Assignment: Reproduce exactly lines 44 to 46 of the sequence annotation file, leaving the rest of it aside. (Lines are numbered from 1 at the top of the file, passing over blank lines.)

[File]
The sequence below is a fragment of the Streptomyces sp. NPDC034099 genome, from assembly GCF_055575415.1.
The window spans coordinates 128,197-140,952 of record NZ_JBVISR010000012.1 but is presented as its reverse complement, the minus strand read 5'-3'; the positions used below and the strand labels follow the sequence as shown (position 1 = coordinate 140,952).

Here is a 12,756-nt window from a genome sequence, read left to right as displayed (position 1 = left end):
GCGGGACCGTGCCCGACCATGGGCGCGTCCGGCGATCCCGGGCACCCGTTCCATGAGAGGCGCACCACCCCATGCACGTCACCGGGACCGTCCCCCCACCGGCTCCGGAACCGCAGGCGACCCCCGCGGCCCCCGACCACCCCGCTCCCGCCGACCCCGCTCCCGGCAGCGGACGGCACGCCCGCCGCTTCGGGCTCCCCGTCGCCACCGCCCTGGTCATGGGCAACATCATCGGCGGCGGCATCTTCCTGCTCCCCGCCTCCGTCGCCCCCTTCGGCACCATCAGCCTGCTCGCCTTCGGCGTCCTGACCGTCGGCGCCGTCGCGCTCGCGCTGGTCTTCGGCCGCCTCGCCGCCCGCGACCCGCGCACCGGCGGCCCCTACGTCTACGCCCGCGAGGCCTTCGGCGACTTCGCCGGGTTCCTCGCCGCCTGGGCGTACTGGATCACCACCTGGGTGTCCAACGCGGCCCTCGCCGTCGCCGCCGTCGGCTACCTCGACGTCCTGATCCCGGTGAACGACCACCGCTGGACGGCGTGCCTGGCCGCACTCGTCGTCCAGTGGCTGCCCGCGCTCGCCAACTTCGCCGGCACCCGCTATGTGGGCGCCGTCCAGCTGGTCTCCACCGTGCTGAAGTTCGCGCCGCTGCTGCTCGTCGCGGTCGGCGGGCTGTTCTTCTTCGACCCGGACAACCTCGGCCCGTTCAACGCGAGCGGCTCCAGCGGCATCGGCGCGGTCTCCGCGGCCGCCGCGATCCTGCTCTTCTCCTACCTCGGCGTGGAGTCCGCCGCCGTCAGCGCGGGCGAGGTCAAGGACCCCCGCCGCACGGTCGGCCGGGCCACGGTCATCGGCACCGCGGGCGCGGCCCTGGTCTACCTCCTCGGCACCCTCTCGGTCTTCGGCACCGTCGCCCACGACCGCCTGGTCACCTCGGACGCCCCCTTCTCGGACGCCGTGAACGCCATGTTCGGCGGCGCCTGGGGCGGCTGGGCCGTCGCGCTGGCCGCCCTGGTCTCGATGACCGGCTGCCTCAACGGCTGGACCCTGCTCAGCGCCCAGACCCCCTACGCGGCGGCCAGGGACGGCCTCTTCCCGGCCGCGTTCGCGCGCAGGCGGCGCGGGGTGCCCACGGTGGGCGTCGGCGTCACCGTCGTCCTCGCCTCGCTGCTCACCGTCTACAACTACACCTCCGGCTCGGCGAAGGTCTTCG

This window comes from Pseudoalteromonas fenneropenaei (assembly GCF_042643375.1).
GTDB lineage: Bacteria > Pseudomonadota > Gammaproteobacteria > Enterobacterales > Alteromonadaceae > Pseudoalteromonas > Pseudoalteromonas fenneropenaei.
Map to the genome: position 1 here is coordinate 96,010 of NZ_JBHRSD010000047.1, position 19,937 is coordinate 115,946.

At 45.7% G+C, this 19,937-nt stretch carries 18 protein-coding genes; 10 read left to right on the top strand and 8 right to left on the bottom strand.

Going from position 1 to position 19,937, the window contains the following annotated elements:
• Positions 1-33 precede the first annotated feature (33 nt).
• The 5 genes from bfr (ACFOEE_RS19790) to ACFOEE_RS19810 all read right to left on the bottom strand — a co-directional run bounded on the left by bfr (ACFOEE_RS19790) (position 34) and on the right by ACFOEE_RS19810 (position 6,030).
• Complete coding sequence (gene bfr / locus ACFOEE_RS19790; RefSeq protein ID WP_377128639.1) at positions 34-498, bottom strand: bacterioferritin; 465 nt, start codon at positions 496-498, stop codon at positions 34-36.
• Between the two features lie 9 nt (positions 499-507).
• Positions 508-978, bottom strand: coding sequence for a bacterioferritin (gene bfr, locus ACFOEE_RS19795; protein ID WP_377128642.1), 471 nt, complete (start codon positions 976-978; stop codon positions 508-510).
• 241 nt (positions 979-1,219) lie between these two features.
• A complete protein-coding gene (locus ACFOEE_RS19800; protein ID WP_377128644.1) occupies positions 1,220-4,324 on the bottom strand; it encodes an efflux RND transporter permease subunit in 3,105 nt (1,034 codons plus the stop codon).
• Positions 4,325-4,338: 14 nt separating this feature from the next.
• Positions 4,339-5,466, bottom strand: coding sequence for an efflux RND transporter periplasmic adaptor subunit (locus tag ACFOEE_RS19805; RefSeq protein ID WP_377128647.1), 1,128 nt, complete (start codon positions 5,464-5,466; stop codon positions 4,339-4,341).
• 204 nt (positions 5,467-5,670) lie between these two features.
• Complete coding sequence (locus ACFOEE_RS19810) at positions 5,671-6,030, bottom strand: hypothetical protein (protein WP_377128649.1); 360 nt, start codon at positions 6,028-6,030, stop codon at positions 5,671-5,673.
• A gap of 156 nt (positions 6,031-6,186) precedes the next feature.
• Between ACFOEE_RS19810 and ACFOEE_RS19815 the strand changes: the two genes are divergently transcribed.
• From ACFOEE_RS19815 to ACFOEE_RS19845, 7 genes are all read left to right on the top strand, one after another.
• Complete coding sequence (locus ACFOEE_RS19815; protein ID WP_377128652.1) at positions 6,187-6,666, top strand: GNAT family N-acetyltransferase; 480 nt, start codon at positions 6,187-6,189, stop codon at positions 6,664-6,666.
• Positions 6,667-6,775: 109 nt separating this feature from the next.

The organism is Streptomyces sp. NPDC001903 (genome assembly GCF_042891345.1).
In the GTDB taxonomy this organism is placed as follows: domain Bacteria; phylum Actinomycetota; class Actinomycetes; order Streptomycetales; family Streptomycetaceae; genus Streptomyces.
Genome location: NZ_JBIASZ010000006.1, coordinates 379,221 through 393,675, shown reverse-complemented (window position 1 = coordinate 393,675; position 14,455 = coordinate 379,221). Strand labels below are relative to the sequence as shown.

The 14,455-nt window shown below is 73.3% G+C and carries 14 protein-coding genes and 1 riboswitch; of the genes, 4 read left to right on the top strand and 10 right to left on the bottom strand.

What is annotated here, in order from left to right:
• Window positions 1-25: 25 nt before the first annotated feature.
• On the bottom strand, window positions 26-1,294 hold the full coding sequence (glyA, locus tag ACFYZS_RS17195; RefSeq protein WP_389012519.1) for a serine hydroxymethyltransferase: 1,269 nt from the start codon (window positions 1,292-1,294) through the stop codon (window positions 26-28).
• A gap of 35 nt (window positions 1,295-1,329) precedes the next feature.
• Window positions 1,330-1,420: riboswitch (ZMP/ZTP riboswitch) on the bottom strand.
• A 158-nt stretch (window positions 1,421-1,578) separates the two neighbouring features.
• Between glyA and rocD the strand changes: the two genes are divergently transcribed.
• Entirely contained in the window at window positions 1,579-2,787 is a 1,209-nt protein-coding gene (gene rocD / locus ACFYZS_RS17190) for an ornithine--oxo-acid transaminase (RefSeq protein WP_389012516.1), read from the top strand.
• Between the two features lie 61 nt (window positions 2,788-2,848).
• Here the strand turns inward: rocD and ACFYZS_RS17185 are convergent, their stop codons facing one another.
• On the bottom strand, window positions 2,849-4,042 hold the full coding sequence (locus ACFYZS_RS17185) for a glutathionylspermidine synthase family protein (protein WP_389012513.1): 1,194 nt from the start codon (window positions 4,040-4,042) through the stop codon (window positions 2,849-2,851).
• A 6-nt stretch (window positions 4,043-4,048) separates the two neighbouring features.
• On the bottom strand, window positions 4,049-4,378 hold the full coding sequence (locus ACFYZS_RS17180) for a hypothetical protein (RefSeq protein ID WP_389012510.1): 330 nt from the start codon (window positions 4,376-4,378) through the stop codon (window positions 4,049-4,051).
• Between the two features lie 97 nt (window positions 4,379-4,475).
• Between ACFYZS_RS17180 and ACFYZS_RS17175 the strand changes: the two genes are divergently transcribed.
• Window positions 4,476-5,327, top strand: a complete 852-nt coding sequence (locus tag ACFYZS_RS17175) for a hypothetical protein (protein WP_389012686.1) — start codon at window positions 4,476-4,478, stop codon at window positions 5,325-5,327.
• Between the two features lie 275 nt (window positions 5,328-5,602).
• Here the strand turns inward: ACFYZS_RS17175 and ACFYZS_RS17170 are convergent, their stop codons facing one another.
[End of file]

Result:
• Between ACFYZS_RS17180 and ACFYZS_RS17175 the strand changes: the two genes are divergently transcribed.
• Window positions 4,476-5,327, top strand: a complete 852-nt coding sequence (locus tag ACFYZS_RS17175) for a hypothetical protein (protein WP_389012686.1) — start codon at window positions 4,476-4,478, stop codon at window positions 5,325-5,327.
• Between the two features lie 275 nt (window positions 5,328-5,602).